The first time I realised my youth was over was in a dentist chair. It had nothing to do with the procedure, but a TV placed above it, where a news channel splashed blood-red graphics promising a special speech by the country’s military ruler.
Musharraf had assumed power when I had just turned 16. When he resigned later that day of my visit to the dentist, I’d gone through A’ levels, university and my first job. I had fallen in love the first time, I had my heart broken, I had been cruel to someone else. I had made countless pointless gestures of rebellion against the powers that be.
I had learnt apathy and nihilism.
I had bribed policemen, cheated on exams, broken laws.
I had gone through months thinking my life was the greatest tragedy on this planet, and had spent years proclaiming how my cynicism dwarfed all the world’s beliefs.
The next time I felt that great – a cycle in my life had been completed – was when Pakistan won the World T20 in 2009.
Considering that I had fallen in love during a sleep-cycle wrecking tournament in 1992, it felt that life had come full circle seventeen years later. That all the agony, heartbreak, terror and torpor of the intervening years had finally paid their dues and contextualised themselves in the narrative of a timeless Epic.
On Wednesday, I knew for a fact that I had crossed over to another chapter, because I could see so many others be dragged for the first time into the abyss of self-hurt and self-hate, which is loving the Pakistan cricket team.
So welcome, all ye irrevocably scarred.
Welcome, all those who were sucked into the hype, who had known none of life’s tragedies, who previously had never experienced that feeling where everything they ate tasted of sand, every breath of air felt like an exercise in futility, every new dawn only confirmed the seeming eternity of despair.
Welcome to the endless parade of masochism that is supporting the Pakistan cricket team.
As one who has endured this for two decades, allow me to give you some pointers.
You will now be forever besieged by asanine uncles, self-oblivious buggers and self-contradictory ideologues of both the right and left, who will mock you for your love and who will question your faith with sordid tales of matches and spots and fixes. They will laugh cruelly and point fingers at you every time Afridi, or some other mad engima falls to an ugly hoick to midwicket.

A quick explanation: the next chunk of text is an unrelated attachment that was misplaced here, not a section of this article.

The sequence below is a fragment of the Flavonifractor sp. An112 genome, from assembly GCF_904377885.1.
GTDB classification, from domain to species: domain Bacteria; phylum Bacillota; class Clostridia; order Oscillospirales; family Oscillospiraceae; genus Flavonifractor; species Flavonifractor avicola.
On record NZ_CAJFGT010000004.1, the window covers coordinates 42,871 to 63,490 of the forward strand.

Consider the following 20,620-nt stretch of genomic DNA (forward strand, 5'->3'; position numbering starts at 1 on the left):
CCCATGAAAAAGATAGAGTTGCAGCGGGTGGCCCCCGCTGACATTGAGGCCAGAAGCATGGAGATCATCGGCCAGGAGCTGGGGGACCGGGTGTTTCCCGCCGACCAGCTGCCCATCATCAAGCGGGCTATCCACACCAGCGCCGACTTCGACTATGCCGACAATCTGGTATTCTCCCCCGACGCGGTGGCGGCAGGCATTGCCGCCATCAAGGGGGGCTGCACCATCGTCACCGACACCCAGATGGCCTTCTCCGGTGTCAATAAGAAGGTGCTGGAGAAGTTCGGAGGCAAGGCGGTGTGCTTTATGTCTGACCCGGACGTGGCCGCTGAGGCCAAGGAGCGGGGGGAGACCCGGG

You will find now the cruelty of love and its close proximity to addiction. You will know how each time, you will promise to quit cold turkey, to never allow this poison to engulf your life and plague your mind the way it did this time, and how even then, this blasted team of ours will somehow contrive to seduce yourself once more, before leaving you naked and gasping, alone in the desert of your despair.
You will find out now of terrible ideas, substances and practices which you will embrace in a bid to numb your pain. You will turn to harmful habits, psychotic lovers, extremist beliefs. You will immerse yourself in the mundanity of work, or the neo-liberal pursuit of O-level grades and GPAs, or you will lapse into abusive relationships where you lie and cheat. Perhaps you will retreat almost completely into the rational sphere of your brain, where you will try and intellectualise every and anything that you can imagine, to insulate you from the pain.
But let me tell you this as well – it will be OK.
In fact, it will be a lot more than OK. Because unlike all those who mock and abuse you, you will experience love, not admiration. You will experience ecstasy, not Facebook likes. You will experience moments that will show you how time is just a lie we tell ourselves, and that even a second can last for eternity.
You now have an organic, indelible, irrevocable connection with your country that no one can get in between. Even if they mock your for your accent, or your lack of culture, or your ignorance of regional languages or local histories, you have this. Even when they denounce you for your bubble-living elitist life, or your half-imagined middle class fantasies, you have this.
Over time, it will teach you to love but also to evolve. It will teach you of the importance of peaks and troughs, of the necessity of madness to be tempered by sobriety. It will teach you introspection and it will teach you the joy of experiencing emotions you thought you weren’t capable of.
Welcome then, to the greener side.
Article by Ahmer Naqvi
This article was earlier published in The Dawn.